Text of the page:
Two teams of gunmen disperse across the tower field, some marksmen ducking for cover in the World War II–style bunkers constructed of railroad ties, others seeking protection inside the field's two-story pillboxes. Silently holding their positions, the players feel a hush fall over the field as they wait to see which side will make the first move in their battle to take the central, three-story tower. As they sit frozen behind their barricades, an excruciating hush envelops each one until it seems they're each alone on the territory. And then someone sprints toward the tower.
Apocalypse Paintball spans 50 acres of playing grounds, encompassing 15 current and upcoming fields that range from two speedball courses to a 40,000-square-foot castle. Coordinating both walk-on and private play, Apocalypse's staff maintains active, challenging bouts through organized games such as capture the flag and downed pilot. Between competitions, a fire pit, grills, and a large picnic area invite players to recuperate and exchange stories of catching incoming fire with their bare hands.
In addition to paintball, the Apocalypse crew also runs Airsoft sessions and hosts tournaments. An FAQ page anticipates visitors' questions to encourage a seamless transition to the fields.
Over the course of three generations of family ownership, Blind & Sons has grown up in the community that it serves. John W. Blind began the company in 1937, offering only coal furnaces and gas-conversion burners. The business was around for the invention of forced-air furnaces in 1957 and has since kept expanding. They began cleaning ducts and installing whole-home humidifiers in 1996 and broadened their plumbing services in 2001. Three years later, their electrical experts started performing jobs such as installing new outlets and generators.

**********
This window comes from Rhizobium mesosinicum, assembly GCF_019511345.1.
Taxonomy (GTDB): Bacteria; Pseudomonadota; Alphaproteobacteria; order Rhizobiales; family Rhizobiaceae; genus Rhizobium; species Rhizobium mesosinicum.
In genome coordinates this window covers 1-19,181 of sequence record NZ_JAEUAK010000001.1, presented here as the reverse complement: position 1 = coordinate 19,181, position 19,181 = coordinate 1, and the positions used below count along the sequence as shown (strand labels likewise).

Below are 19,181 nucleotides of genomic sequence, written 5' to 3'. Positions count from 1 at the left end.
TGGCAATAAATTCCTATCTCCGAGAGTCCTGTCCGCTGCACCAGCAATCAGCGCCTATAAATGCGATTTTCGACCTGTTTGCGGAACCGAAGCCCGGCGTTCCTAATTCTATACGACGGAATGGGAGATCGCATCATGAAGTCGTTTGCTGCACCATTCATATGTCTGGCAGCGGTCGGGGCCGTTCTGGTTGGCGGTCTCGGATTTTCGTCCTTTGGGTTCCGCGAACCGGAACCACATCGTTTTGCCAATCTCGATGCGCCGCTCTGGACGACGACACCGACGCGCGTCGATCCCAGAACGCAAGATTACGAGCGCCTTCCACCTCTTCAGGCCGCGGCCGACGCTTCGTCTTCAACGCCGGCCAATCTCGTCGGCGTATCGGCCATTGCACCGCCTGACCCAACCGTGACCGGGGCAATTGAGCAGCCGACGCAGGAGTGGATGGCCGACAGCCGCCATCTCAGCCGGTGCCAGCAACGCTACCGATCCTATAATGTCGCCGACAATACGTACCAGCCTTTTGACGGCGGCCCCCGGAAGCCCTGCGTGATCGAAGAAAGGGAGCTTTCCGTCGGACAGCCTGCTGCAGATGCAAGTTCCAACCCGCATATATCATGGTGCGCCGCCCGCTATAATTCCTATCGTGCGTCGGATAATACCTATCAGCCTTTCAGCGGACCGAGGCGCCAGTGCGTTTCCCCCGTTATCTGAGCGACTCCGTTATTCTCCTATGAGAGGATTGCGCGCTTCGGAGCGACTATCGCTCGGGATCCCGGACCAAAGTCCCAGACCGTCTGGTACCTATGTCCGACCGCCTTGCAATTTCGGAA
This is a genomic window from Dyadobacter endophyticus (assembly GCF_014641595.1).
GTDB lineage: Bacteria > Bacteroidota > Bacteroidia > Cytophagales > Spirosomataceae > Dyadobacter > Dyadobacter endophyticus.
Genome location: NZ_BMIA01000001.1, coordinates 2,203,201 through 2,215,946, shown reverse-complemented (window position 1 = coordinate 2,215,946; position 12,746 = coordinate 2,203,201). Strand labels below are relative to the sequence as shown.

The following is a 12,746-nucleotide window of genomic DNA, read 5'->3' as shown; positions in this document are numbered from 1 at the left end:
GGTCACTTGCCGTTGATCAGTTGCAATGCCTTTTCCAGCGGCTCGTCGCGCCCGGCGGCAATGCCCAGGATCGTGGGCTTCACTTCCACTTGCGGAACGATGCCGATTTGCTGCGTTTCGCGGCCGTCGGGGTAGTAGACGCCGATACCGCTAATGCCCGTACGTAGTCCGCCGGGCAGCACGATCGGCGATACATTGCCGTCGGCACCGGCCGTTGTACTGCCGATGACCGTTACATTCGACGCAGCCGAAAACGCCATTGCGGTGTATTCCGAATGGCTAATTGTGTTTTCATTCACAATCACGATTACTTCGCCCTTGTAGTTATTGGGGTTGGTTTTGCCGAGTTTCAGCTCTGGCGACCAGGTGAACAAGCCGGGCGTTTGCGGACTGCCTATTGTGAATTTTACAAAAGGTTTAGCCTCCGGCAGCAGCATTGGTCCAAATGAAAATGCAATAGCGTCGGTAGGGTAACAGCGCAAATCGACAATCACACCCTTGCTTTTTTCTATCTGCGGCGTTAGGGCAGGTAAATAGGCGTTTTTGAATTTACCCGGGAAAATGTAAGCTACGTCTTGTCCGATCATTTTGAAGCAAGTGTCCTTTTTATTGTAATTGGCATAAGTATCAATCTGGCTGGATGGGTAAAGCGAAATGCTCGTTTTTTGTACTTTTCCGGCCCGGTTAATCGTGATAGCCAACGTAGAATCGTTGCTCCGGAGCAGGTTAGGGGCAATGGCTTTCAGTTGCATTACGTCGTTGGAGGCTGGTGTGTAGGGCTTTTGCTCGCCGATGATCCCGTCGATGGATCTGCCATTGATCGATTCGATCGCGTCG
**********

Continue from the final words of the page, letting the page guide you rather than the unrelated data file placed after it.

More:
Today, Joe Bilotta and John Hartmann continue the Blind-family legacy. Their highly trained technicians have answered a quarter of a million service calls and are available 24 hours a day. They charge no overtime fees for emergency repairs or for a demonstration of how to duct tape a vent to make it whistle "Flight of the Bumblebee." The company's commitment to quality and customer satisfaction earned it a Beacon's Best 2012 award from the Akron Beacon Journal. As a way of saying thanks to the people who have helped them succeed, the company gives back via youth-program sponsorships, giveaway contests, and outreach efforts.
Since opening shop in 1951, the optical specialists at Dr. Elliot and Webb have worked to sharpen their patients' vision while looking after their eye health. Routine eye exams scout the eye inside and out for any signs of glaucoma or cataracts while gauging prescriptions. The team caters to the needs of each individual by discussing Lasik procedures during free consultations and helping them pick out frames best suited to their face shape.
We offer advice to people repairing there own cars. We have four levels of service. The first level is a picture or diagram. The second level of service is step by step instruction on how to replace an item. The third level of service is diagnosis help. The fourth level of service is talking one on one with a technician.